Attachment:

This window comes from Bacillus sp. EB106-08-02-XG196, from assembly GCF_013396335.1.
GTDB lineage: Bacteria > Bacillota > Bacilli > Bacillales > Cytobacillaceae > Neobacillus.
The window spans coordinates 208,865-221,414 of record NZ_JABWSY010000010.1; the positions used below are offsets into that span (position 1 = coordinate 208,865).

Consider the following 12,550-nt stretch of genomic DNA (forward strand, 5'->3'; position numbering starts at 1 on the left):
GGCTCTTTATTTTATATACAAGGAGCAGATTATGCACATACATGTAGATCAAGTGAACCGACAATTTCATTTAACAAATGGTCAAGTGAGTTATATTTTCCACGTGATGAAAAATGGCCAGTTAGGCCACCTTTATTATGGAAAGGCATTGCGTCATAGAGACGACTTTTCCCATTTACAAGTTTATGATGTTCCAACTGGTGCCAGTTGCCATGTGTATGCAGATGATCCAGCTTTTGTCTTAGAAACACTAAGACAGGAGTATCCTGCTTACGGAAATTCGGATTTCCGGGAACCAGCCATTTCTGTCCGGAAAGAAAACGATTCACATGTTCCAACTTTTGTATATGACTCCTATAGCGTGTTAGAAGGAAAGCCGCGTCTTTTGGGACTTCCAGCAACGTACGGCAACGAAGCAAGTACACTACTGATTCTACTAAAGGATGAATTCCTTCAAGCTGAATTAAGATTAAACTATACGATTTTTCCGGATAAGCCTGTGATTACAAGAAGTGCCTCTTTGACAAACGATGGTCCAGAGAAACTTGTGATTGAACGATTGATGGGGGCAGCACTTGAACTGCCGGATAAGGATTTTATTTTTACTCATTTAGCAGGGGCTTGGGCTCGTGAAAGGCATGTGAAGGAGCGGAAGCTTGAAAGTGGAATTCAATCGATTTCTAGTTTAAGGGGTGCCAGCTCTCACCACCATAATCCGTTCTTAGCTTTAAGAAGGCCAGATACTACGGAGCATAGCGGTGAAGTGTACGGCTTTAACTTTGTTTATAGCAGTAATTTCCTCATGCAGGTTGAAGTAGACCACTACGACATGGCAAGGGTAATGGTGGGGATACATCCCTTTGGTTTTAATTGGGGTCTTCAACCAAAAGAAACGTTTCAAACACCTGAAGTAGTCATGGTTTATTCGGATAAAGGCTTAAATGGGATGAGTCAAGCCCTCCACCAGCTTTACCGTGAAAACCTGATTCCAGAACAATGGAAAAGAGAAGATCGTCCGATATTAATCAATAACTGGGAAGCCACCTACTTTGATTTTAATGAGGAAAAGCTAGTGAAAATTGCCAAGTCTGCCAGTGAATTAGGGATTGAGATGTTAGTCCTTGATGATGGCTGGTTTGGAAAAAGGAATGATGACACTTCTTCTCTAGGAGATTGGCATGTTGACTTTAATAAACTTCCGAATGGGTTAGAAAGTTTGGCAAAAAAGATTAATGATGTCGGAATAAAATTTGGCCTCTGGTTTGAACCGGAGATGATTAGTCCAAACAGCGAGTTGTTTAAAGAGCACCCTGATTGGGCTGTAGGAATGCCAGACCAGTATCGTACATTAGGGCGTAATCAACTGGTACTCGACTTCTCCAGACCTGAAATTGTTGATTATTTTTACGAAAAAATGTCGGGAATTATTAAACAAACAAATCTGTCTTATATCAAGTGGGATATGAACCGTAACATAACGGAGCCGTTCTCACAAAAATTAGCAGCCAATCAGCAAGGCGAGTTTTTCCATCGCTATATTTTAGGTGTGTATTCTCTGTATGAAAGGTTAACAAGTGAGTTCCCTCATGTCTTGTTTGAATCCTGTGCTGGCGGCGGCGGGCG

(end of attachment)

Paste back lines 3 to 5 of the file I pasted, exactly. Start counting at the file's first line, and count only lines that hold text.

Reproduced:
The window spans coordinates 208,865-221,414 of record NZ_JABWSY010000010.1; the positions used below are offsets into that span (position 1 = coordinate 208,865).

Consider the following 12,550-nt stretch of genomic DNA (forward strand, 5'->3'; position numbering starts at 1 on the left):
GGCTCTTTATTTTATATACAAGGAGCAGATTATGCACATACATGTAGATCAAGTGAACCGACAATTTCATTTAACAAATGGTCAAGTGAGTTATATTTTCCACGTGATGAAAAATGGCCAGTTAGGCCACCTTTATTATGGAAAGGCATTGCGTCATAGAGACGACTTTTCCCATTTACAAGTTTATGATGTTCCAACTGGTGCCAGTTGCCATGTGTATGCAGATGATCCAGCTTTTGTCTTAGAAACACTAAGACAGGAGTATCCTGCTTACGGAAATTCGGATTTCCGGGAACCAGCCATTTCTGTCCGGAAAGAAAACGATTCACATGTTCCAACTTTTGTATATGACTCCTATAGCGTGTTAGAAGGAAAGCCGCGTCTTTTGGGACTTCCAGCAACGTACGGCAACGAAGCAAGTACACTACTGATTCTACTAAAGGATGAATTCCTTCAAGCTGAATTAAGATTAAACTATACGATTTTTCCGGATAAGCCTGTGATTACAAGAAGTGCCTCTTTGACAAACGATGGTCCAGAGAAACTTGTGATTGAACGATTGATGGGGGCAGCACTTGAACTGCCGGATAAGGATTTTATTTTTACTCATTTAGCAGGGGCTTGGGCTCGTGAAAGGCATGTGAAGGAGCGGAAGCTTGAAAGTGGAATTCAATCGATTTCTAGTTTAAGGGGTGCCAGCTCTCACCACCATAATCCGTTCTTAGCTTTAAGAAGGCCAGATACTACGGAGCATAGCGGTGAAGTGTACGGCTTTAACTTTGTTTATAGCAGTAATTTCCTCATGCAGGTTGAAGTAGACCACTACGACATGGCAAGGGTAATGGTGGGGATACATCCCTTTGGTTTTAATTGGGGTCTTCAACCAAAAGAAACGTTTCAAACACCTGAAGTAGTCATGGTTTATTCGGATAAAGGCTTAAATGGGATGAGTCAAGCCCTCCACCAGCTTTACCGTGAAAACCTGATTCCAGAACAATGGAAAAGAGAAGATCGTCCGATATTAATCAATAACTGGGAAGCCACCTACTTTGATTTTAATGAGGAAAAGCTAGTGAAAATTGCCAAGTCTGCCAGTGAATTAGGGATTGAGATGTTAGTCCTTGATGATGGCTGGTTTGGAAAAAGGAATGATGACACTTCTTCTCTAGGAGATTGGCATGTTGACTTTAATAAACTTCCGAATGGGTTAGAAAGTTTGGCAAAAAAGATTAATGATGTCGGAATAAAATTTGGCCTCTGGTTTGAACCGGAGATGATTAGTCCAAACAGCGAGTTGTTTAAAGAGCACCCTGATTGGGCTGTAGGAATGCCAGACCAGTATCGTACATTAGGGCGTAATCAACTGGTACTCGACTTCTCCAGACCTGAAATTGTTGATTATTTTTACGAAAAAATGTCGGGAATTATTAAACAAACAAATCTGTCTTATATCAAGTGGGATATGAACCGTAACATAACGGAGCCGTTCTCACAAAAATTAGCAGCCAATCAGCAAGGCGAGTTTTTCCATCGCTATATTTTAGGTGTGTATTCTCTGTATGAAAGGTTAACAAGTGAGTTCCCTCATGTCTTGTTTGAATCCTGTGCTGGCGGCGGCGGGCG